2008 SEC Rushing by the NFL Metric

Earlier this off season I took a look on my personal blog at how college football's passing efficiency and the NFL's passer rating compare. I worked out what the pro guys scored on the college metric and how college's top performers scored on the NFL metric.

Well, after seeing Tomahawk Nation's interesting piece on how FSU's run defense wasn't as great as many fans seem to think it was, I've decided to do the same thing for rushing.

In the college game, sacks are counted as rushes and the lost yardage is subtracted from rushing yarage totals. However, many people (including the NFL's statisticians) don't think that makes sense. The pro league takes lost yardage due to sacks away from team passing yards instead because they were technically lost on passing plays. The fact that the quarterback wasn't able to get the ball away doesn't change the intent of the play.

With that in mind, I present rushing offense and defense in the SEC by the NFL's metric. In other words, this is all pure rushing plays with no sacks counted.

Rushoffense_medium

The adjustment was not more significant for any other team than the Arkansas Razorbacks. They were transitioning from Houston Nutt's run-first offense to Bobby Petrino's pass-first scheme, and one result was many bad sacks. They improve from the bottom third of the conference to the top half in yards per carry.

Mississippi State is the other team that improved by more than a yard per game, and the Bulldogs accordingly jumped a couple spots in the rankings. Unfortunately for both them and South Carolina, the third large jumper, they still ended up in the bottom third of the rankings. Even with sacks taken out, they still weren't very good at running the ball.

Down at the other end of the spectrum, Kentucky barely improved but ended up falling four spots in the rankings. The main reason is that UK both allowed the fewest sacks in the league and the fewest yards lost due to sacks. For all the trouble that Rich Brooks' squad had at moving the ball, they only allowed a single sack per game.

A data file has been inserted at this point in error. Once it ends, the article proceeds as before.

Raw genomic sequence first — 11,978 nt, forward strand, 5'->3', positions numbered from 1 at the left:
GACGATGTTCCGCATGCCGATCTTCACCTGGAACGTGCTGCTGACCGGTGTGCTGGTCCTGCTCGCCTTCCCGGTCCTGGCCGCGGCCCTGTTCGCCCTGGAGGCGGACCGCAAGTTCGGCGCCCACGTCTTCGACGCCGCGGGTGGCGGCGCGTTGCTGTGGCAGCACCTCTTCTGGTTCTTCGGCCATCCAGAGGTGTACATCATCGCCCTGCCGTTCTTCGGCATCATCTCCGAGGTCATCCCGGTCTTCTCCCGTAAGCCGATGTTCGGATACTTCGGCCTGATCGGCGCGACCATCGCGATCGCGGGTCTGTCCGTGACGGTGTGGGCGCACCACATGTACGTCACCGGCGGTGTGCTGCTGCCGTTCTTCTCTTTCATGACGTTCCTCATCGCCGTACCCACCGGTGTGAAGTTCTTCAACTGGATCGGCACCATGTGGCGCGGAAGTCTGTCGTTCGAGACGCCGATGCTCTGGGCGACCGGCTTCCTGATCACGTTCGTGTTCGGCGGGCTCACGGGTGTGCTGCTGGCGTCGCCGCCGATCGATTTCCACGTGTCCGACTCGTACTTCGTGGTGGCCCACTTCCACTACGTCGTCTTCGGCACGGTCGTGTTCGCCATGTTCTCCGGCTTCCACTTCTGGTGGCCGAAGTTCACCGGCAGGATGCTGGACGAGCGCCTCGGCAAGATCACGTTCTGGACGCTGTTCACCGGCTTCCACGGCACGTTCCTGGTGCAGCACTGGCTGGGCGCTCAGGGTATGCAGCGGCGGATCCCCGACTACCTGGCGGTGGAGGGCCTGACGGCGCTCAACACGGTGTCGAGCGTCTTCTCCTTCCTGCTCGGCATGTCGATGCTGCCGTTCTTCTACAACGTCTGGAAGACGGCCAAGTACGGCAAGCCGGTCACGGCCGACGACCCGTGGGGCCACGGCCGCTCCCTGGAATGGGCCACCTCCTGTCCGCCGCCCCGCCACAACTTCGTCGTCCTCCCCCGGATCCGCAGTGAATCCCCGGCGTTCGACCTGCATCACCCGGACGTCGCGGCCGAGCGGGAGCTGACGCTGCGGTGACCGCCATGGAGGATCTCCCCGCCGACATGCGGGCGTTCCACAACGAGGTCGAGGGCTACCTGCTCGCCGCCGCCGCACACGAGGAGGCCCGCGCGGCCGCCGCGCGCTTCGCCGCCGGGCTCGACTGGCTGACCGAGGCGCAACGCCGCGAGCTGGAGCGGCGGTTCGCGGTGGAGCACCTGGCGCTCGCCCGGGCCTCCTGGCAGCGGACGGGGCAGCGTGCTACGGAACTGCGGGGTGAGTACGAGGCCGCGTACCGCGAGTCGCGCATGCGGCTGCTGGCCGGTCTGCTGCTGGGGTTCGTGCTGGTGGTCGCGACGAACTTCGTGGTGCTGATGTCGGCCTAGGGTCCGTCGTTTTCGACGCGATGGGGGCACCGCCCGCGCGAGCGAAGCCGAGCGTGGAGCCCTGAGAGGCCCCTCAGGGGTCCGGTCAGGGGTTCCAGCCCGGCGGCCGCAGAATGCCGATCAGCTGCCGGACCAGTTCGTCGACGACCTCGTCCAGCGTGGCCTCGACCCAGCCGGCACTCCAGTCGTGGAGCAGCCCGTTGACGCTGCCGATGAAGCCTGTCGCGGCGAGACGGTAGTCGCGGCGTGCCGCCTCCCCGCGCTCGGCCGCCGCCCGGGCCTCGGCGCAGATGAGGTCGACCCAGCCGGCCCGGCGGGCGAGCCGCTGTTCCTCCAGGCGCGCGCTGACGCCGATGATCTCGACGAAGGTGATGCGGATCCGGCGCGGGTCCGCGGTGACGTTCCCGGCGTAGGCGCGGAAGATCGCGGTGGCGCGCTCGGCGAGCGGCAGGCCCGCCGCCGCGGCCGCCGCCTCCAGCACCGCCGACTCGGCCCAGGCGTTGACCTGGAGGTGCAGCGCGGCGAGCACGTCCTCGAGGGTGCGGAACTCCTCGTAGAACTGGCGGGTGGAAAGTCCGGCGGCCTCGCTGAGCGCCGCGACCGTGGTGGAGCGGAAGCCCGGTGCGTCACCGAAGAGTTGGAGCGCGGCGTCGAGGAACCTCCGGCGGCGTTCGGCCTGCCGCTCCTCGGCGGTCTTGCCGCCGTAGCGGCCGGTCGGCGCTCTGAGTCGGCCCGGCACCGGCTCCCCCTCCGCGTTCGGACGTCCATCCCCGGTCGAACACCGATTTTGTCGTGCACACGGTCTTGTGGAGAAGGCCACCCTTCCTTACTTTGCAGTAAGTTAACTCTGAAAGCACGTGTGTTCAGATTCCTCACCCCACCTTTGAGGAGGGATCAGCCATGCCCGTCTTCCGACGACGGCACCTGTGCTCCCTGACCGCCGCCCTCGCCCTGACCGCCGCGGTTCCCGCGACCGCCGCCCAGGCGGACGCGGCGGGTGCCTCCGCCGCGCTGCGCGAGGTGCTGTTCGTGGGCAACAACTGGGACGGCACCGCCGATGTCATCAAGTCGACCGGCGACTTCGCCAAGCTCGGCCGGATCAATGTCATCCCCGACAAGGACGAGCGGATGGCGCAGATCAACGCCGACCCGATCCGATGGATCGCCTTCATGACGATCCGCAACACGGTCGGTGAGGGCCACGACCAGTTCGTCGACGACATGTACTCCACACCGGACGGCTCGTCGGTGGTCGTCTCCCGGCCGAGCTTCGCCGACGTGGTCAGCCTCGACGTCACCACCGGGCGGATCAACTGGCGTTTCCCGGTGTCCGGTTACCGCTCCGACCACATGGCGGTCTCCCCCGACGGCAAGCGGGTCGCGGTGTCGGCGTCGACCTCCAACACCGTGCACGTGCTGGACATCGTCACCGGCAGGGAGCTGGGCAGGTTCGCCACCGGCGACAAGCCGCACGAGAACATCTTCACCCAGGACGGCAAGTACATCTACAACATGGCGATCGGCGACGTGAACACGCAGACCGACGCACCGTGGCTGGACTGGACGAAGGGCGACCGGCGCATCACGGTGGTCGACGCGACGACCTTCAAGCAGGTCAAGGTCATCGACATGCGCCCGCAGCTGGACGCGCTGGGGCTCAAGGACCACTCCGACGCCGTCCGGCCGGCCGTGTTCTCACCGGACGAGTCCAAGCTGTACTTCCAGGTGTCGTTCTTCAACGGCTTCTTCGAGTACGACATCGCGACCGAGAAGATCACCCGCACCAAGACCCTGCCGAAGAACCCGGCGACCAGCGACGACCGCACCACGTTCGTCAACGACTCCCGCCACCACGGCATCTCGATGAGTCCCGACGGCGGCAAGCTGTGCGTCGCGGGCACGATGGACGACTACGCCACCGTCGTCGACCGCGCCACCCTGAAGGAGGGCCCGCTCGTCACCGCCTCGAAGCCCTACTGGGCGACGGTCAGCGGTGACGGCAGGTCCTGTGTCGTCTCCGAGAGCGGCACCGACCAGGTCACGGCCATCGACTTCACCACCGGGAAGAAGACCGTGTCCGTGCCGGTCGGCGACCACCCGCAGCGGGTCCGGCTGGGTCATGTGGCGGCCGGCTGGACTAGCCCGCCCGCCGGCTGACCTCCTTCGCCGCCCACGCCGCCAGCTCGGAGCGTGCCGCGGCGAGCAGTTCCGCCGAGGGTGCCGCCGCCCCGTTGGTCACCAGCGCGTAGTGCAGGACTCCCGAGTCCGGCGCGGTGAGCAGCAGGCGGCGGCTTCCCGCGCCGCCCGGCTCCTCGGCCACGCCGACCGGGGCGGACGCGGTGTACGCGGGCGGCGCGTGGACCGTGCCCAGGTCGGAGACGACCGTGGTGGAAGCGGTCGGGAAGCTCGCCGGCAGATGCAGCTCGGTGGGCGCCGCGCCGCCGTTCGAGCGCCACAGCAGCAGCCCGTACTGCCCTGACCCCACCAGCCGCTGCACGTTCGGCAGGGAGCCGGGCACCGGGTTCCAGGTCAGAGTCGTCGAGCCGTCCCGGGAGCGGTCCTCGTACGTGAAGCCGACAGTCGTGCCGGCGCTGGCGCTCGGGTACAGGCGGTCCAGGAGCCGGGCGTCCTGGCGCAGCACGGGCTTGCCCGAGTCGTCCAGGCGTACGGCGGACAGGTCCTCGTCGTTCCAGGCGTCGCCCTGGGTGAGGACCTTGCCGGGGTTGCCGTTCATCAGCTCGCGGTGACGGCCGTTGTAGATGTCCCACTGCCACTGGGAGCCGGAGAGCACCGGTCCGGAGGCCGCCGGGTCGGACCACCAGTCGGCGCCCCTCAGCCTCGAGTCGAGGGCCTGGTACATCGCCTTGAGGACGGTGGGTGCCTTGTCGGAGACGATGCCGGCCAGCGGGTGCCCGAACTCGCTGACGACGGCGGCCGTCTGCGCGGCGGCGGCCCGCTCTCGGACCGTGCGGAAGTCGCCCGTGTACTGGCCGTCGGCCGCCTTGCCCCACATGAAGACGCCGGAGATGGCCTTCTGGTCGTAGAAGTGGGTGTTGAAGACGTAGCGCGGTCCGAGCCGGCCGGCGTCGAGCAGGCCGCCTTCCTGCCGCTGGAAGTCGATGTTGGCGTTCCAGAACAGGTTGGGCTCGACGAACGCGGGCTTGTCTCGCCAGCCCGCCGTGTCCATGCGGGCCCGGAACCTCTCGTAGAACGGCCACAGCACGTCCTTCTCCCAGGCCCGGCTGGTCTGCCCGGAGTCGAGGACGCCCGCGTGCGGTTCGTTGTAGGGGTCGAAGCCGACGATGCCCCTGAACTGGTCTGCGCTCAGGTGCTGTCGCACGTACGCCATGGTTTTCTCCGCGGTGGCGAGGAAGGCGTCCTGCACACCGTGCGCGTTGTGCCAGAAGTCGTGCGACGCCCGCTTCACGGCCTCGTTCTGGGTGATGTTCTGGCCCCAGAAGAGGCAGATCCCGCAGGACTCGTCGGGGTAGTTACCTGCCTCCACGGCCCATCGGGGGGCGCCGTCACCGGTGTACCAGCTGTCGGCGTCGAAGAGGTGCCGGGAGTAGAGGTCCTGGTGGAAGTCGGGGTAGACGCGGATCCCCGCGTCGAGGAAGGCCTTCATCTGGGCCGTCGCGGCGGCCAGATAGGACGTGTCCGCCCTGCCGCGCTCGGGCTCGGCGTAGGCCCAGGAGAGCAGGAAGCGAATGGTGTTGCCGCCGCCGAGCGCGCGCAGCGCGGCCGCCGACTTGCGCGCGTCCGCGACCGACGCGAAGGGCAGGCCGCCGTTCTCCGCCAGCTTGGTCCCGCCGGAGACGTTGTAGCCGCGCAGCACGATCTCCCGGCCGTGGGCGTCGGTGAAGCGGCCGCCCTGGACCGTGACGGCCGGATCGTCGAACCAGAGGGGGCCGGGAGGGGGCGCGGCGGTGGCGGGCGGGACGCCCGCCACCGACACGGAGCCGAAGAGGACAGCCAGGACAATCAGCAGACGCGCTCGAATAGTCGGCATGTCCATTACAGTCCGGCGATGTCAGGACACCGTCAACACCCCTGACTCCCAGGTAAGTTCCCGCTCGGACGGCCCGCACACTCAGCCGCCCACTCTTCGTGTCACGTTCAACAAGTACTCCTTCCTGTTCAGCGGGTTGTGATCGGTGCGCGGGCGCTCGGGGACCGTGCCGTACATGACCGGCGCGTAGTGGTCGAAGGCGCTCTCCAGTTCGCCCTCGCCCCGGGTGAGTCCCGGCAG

Overall, only Arkansas, Mississippi State, and Kentucky saw significant movement within the conference rankings. Despite that fact, you can see that adjusting for sacks caused an uptick of at least half a yard per carry for 75% of the conference. I would consider that fairly significant.

Now, for defense.

Rushdefense_medium

Taking out sacks makes everyone's rush defense worsen to some degree since they are, by definition, tackles for loss.

It comes as no surprise then that the dominant pass rushing teams of the conference, Ole Miss and Florida, ended up topping this list. They finished No. 1 and 2 in the league in sacks, and Kentucky and South Carolina rounded out the top four. The Wildcats and Gamecocks appropriately round out the top four of this list too.

There are no big jumps in the rankings this time, with only one team moving more than a single spot. That would be Tennessee jumping from No. 3 to No. 1. That move is a double-edged sword: it's a testament to the run stopping power of John Chavis' final defense in Knoxville, but also a byproduct of finishing next to last in yards per sack.

No one remained under three yards per carry allowed after adjustment, and Arkansas even went a bit over five yards per carry. It's fun to look at the rushing defense stats and imagine that most of our defenses are run stopping monsters, but that's unfortunately not as much the case as we'd like when sacks are factored out.

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